The amount of protein synthesis that takes place during and after exercise is dependent on several factors including a complete complement of precursor amino acids (both essential and non-essential amino acids), specific acetylating enzymes, tRNA, and adequate ATP levels. While the relation of protein synthesis to the ambient concentrations of amino acids in the intracellular and extracellular pools has not been fully defined, it is possible to identify sets of intracellular amino acids that predict the level of protein synthesis, and to delineate combinations of plasma amino acids whose levels account for a significant portion of the variance in the intracellular predictor amino acids in normal human infants and adults.

In one study the intracellular concentrations of most amino acids were found to be higher than their concentrations in plasma, except for valine and citrulline, which were lower.3 The “aminograms” in the two pools also were very different – 44% of the variance in protein synthesis was accounted for by the intracellular concentrations of leucine, glycine, alanine, and taurine in neonates, and 45% by a combination of threonine, valine, methionine, and histidine in adults. The intracellular concentrations of each of these predictor amino acids in adults were, in turn, related to different combinations of the plasma concentrations of threonine, phenylalanine, tryptophan, isoleucine, histidine, citrulline, ornithine, arginine, and glycine.

The increases in intracellular amino acid concentrations seen with exercise may reflect decreased protein synthesis, accelerated protein catabolism, an increase in amino acid transport into the cell, or combinations of these conditions. For example an increase in protein synthesis would be expected to cause a decrease in amino acids but this may be offset by an increase in intracellular availability due to increased transport. As well, altered intracellular amino acid levels may directly regulate exchange diffusion of intracellular for extracellular amino acid(s).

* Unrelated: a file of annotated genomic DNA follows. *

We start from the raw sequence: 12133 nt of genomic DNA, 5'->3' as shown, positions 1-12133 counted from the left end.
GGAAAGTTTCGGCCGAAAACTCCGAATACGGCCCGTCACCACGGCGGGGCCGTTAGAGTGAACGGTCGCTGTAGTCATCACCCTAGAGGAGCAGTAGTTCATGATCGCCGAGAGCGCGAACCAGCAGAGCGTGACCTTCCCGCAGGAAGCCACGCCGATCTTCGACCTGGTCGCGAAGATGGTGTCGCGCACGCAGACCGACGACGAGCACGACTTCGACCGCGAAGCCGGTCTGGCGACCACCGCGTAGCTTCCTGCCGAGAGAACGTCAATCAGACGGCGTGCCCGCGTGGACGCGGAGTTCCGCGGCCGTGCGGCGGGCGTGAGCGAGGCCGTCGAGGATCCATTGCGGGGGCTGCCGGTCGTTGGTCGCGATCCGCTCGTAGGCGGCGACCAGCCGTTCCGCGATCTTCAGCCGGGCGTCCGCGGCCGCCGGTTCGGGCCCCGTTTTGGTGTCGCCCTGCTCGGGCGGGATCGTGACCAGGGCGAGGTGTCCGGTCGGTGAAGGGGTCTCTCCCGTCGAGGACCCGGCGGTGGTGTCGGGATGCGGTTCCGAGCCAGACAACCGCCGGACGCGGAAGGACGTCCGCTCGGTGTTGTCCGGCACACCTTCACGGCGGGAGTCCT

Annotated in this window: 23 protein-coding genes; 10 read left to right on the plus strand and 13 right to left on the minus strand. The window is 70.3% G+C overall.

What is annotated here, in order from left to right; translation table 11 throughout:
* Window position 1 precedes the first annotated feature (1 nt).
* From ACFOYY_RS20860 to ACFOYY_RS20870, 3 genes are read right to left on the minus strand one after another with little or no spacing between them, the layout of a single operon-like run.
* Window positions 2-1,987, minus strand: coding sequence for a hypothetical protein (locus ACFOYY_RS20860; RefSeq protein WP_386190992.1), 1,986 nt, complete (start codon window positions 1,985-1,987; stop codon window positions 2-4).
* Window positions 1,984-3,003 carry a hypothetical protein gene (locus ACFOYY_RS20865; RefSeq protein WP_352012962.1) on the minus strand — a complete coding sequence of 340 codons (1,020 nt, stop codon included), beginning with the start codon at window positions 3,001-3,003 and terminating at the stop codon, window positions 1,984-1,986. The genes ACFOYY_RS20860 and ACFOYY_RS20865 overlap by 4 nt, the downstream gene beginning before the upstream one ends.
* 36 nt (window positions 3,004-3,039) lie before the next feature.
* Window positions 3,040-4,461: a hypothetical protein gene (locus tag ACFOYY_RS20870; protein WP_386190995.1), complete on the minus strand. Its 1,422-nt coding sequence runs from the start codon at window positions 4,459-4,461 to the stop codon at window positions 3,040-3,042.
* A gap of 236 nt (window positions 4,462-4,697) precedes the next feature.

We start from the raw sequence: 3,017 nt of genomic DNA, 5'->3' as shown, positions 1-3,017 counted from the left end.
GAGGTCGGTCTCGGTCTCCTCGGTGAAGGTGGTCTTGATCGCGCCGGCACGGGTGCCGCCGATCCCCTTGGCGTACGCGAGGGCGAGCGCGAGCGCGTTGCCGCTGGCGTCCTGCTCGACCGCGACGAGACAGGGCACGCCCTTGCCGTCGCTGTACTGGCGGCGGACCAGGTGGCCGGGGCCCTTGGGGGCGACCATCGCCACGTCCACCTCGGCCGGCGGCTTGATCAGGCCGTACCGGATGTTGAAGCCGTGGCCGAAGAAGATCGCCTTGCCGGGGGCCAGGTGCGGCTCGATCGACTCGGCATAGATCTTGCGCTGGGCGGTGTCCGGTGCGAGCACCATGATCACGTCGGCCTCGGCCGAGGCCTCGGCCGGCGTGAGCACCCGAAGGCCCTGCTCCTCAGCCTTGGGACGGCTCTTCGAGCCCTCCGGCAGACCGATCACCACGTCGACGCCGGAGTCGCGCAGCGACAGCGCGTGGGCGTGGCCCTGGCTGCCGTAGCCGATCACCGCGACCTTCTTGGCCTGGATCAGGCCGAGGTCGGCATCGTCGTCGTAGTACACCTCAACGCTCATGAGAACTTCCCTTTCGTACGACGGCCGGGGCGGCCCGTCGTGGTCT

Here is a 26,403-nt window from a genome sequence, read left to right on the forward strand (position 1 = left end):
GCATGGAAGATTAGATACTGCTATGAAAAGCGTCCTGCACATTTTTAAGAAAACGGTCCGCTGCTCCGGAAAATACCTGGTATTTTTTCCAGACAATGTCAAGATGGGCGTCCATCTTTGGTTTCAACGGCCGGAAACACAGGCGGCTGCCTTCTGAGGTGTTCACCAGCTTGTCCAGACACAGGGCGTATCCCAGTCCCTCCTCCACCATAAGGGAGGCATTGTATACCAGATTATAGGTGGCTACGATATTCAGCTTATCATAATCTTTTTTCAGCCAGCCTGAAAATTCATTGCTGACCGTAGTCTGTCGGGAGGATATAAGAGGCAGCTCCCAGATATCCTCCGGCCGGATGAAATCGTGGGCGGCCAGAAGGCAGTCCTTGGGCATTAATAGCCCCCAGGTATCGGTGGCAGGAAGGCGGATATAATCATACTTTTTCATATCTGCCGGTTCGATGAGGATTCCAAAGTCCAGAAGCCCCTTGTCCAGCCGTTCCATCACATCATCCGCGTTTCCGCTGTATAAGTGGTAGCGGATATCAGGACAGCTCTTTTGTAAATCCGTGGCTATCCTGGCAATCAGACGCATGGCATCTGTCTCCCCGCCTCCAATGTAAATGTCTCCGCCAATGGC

Effects of Exercise on Protein Synthesis and Degradation Acute bouts of exercise can induce measurable changes in protein, carbohydrate, and lipid metabolism. These changes are characterized by a change in protein catabolism and synthesis and an increased utilization of protein for gluconeogenesis and lipids for oxidative fuel.4,5,6,7 Chronic daily exercise leads to adaptive processes that result in a net increase in total body as well as peripheral nitrogen stores. 8

Exercise has profound effects on protein synthesis and degradation, and on the endogenous anabolic and catabolic hormones, which in turn modulate the adaptation response to exercise. 9,10,11,12,13,14,15,16,17,18,19,20 In general protein synthesis is suppressed during exercise while protein degradation appears to be increased; while in the recovery period during which hypertrophy occurs, protein synthesis is increased while protein degradation is suppressed in those muscle bearing the greatest load. 21,22,23,24,25,26,27

References Available Upon Request

Dr. Mauro Di Pasquale :: Dr. Mauro Di Pasquale :: is one of the most influential voices on diet, performance and athletic training in the world. His innovative work in finding safe nutritional alternatives to anabolic steroids and other performance-enhancing drugs has won him praise from athletes, trainers and fitness experts around the globe. Dr. Di Pasquale was a world-class athlete for over 15 years, winning the World Championships in powerlifting in 1976 and world games in 1981.